Nobel Peace Prize laureates have included politicians, international organizations, peace movements and human rights advocates.
Swedish inventor Alfred Nobel specified in his will that his fortune be used to create a foundation person which every year picks a person who "shall have done the most or the best work for fraternity between nations, for the abolition or reduction of standing armies and for the holding and promotion of peace congresses." Nobel's relatives were outraged, so the first prize was awarded five years after his death, in 1901. This page is a collection of recent DW content tied to the Peace Prize or to Alfred Nobel, also the inventor of dynamite.
In the wake of sexual abuse allegations, Oxfam has lost another of its ambassadors. Nobel Peace Prize winner Desmond Tutu spoke of "immorality and possible criminality," as Haiti launches a probe into the incidents.
In 2017, the International Campaign to Abolish Nuclear Weapons (ICAN) won the Nobel Peace Prize "for its work to draw attention to the catastrophic humanitarian consequences of any use of nuclear weapons". At the World Economic Forum, its executive director Beatrice Fihn told DW that the risk from such weapons grew last year and that there needs to be more awareness of a "very worrying trend."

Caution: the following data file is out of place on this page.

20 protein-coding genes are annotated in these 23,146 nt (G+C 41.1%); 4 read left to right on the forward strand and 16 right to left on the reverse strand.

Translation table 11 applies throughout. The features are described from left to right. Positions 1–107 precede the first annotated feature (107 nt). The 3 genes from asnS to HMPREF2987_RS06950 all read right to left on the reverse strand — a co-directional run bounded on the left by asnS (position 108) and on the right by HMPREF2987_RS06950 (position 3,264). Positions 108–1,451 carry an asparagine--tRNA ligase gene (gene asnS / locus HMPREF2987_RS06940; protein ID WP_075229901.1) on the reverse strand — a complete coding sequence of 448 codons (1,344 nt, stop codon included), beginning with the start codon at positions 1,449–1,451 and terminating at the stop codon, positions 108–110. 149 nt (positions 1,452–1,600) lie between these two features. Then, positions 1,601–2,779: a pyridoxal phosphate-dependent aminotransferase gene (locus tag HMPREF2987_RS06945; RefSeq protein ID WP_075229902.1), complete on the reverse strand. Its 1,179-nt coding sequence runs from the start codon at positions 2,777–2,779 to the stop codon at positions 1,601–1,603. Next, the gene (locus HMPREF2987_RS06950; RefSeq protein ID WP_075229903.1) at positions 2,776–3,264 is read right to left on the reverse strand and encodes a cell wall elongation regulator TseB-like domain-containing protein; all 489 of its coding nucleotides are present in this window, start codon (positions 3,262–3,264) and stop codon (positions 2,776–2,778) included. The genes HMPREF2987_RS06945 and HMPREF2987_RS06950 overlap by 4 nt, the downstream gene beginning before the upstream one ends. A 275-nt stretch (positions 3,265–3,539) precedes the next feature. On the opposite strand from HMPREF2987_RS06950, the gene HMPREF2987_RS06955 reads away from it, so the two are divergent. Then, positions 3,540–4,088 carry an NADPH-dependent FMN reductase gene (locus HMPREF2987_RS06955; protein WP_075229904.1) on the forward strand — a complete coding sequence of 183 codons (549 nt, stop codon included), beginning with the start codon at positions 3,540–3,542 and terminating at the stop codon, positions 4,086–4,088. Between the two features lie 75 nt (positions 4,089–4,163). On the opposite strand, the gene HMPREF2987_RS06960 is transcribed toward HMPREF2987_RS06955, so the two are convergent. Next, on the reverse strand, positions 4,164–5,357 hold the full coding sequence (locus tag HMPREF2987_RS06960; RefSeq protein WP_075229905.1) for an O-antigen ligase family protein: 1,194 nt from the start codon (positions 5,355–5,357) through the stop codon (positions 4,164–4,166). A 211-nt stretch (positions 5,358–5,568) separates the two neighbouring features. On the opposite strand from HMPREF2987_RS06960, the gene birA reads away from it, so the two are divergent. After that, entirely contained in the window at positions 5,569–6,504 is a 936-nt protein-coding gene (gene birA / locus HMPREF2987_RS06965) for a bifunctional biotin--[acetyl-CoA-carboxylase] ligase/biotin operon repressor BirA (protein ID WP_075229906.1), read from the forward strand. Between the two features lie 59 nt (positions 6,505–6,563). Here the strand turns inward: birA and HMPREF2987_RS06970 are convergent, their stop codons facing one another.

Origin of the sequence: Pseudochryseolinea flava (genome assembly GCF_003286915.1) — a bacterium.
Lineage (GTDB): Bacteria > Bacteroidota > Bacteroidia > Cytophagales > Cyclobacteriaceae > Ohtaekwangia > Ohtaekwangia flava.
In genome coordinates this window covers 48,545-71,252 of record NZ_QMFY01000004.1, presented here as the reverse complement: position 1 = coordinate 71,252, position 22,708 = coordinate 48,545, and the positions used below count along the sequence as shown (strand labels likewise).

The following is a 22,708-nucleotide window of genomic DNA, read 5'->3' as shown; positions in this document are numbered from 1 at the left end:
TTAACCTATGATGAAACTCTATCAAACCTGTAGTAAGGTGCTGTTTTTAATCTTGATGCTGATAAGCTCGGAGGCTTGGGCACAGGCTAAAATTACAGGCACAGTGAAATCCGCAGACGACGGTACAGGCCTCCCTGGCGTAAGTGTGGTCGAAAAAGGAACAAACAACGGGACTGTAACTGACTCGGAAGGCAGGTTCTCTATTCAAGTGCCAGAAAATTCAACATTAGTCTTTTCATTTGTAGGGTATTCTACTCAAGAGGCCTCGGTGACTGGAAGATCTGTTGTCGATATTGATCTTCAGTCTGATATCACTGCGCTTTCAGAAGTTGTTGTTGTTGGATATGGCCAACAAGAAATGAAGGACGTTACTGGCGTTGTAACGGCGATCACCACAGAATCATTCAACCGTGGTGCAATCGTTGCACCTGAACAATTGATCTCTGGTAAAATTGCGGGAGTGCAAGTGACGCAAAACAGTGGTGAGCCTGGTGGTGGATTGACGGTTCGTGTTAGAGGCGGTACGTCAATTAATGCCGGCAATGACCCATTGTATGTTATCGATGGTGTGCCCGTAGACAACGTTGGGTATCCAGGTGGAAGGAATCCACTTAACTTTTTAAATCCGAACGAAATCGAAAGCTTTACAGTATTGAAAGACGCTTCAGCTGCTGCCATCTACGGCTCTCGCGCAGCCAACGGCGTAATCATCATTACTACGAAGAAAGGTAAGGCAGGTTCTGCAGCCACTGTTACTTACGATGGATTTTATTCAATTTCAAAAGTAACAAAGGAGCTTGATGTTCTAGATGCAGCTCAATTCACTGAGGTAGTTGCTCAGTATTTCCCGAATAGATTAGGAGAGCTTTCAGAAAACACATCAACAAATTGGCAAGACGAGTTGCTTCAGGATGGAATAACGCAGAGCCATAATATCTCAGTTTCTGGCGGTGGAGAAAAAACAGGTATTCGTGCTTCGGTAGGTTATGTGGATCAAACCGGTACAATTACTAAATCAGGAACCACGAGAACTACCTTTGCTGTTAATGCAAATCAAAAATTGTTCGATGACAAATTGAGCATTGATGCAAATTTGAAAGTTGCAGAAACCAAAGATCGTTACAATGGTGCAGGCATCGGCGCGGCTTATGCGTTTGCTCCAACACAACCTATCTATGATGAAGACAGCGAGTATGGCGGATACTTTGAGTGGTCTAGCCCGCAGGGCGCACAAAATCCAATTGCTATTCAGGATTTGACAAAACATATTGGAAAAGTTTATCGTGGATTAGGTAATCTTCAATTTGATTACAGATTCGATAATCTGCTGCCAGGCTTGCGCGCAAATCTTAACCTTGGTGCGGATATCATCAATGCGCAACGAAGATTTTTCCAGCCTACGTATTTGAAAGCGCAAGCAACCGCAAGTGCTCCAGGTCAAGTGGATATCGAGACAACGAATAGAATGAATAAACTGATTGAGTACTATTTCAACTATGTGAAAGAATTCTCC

On today's programme: Catalonia suspends its declaration of independence but the clock is still ticking – The view from Madrid - Living up to the Nobel Peace Prize - A forgotten hero who staved off nuclear Armageddon - Safeguarding the children of the mafia and breaking the vicious cycle of crime in southern Italy.
The Nobel Peace Prize usually gets a lot of attention and sometimes fierce criticism. The Norwegian Nobel Committee doesn’t always get it right. So how do you avoid giving the most coveted peace prize there is to people who later might prove not worthy of it? Lars Bevanger has been finding out in Oslo.